Book review: The Deserters, by Charles Glass
A Hidden History of World War II
by Charles Glass
Nearly 50,000 American and 100,000 British soldiers deserted from the armed forces during the second world war. Some fell into the arms of French or Italian women. Some became black-market pirates. Many more simply broke under the strain of battle.
These men's stories have rarely been told. During the war, newspapers largely abstained from writing about desertions. The topic was bad for morale and could be exploited by the enemy.
Historian and former ABC News foreign correspondent Charles Glass thus performs a service: his is the first book to examine at length the sensitive topic of desertions during this war, and the facts it presents are revealing and heartbreaking.
US General George Patton wanted to shoot the men, whom he considered "cowards". Other commanders were more humane. "They recognised that the mind - subject to the daily threat of death, the concussion of aerial bombardment and high-velocity artillery, the fear of land mines and booby traps, malnutrition, appalling hygiene and lack of sleep - suffered wounds as real as the body's," Glass writes.
Thousands of US soldiers were convicted of desertion during the war, and 49 were sentenced to death. (Most were given years of hard labour.) Only one soldier was actually executed, a private from Detroit named Eddie Slovik. This was early 1945, at the moment of the Battle of the Bulge. "It was not the moment for the supreme Allied commander, General Dwight Eisenhower, to be seen to condone desertion," Glass writes.
There were far more desertions in Europe than in the Pacific theatre. In the Pacific, there was nowhere to disappear to. "In Europe, the total that fled from the front rarely exceeded 1 per cent of manpower," Glass writes. "However, it reached alarming proportions among the 10 per cent of the men in uniform who actually saw combat."
It is among this book's central contentions that "few deserters were cowards". Glass also observes: "Those who showed the greatest sympathy to deserters were other front-line soldiers."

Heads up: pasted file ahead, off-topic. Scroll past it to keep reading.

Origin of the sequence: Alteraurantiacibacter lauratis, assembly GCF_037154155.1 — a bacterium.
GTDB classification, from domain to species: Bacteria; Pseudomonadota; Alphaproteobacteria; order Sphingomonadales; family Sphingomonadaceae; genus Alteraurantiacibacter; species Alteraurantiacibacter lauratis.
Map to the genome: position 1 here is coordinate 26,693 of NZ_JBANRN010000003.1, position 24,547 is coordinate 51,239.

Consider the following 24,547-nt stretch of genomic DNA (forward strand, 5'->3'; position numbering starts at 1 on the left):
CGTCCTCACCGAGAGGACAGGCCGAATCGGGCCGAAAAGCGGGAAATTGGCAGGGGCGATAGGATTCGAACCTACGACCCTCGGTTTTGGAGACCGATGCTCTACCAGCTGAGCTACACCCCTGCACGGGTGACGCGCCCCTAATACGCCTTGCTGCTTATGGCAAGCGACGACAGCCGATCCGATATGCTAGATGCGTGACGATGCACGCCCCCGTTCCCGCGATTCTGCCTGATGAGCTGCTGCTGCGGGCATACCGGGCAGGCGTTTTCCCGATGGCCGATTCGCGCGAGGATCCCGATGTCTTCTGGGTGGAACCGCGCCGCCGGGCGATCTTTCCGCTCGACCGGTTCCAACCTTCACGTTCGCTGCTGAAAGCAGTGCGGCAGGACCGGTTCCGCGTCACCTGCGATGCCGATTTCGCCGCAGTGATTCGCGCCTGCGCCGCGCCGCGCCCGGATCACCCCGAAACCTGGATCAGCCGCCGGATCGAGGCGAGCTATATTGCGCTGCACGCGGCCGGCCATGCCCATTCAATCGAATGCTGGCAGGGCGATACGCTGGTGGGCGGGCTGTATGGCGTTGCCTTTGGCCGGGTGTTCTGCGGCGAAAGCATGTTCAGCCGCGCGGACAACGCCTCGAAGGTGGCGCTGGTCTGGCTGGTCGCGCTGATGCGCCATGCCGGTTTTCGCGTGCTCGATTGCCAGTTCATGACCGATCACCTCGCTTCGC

Too few men did too much of the fighting during the second world war, the author writes, and many of them simply cracked at the seams. Poor leadership was often a factor. "High desertion rates in any company, battalion or division pointed to failures of command and logistics for which blame pointed to leaders as much as to the men who deserted."
Glass adds: "Some soldiers deserted when all the other members of their units had been killed and their own deaths appeared inevitable."
Glass provides information about desertions in other US wars. During the civil war, more than 300,000 troops went AWOL from the Union and Confederate armies. "Mark Twain famously deserted from both sides," he writes.
Nearly all of the information about The Deserters thus far comes from its excellent introduction. The rest of the book is not nearly so provocative or rending.
Glass abandons his textured overview of his topic to focus almost exclusively on three soldiers, men who respectively abandoned their posts in France, Italy and Africa.
One was a young man from Brooklyn who fought valiantly with the 36th Infantry Division in Italy and France before coming unglued. Another is English poet Vernon Scannell, who suffered in Mustafa Barracks, the grim prison camp in Egypt. The third was a Tennessee farm boy who fought bravely with the 2nd Infantry Division before deserting and becoming a criminal in post-liberation Paris.
These men's stories are not uninteresting, but Glass tells them at numbing length in bare, reportorial prose so we lose sight of this book's larger topic for many pages at a time. From the author we long for more synthesis and sweep and argument and psychological depth.
The New York Times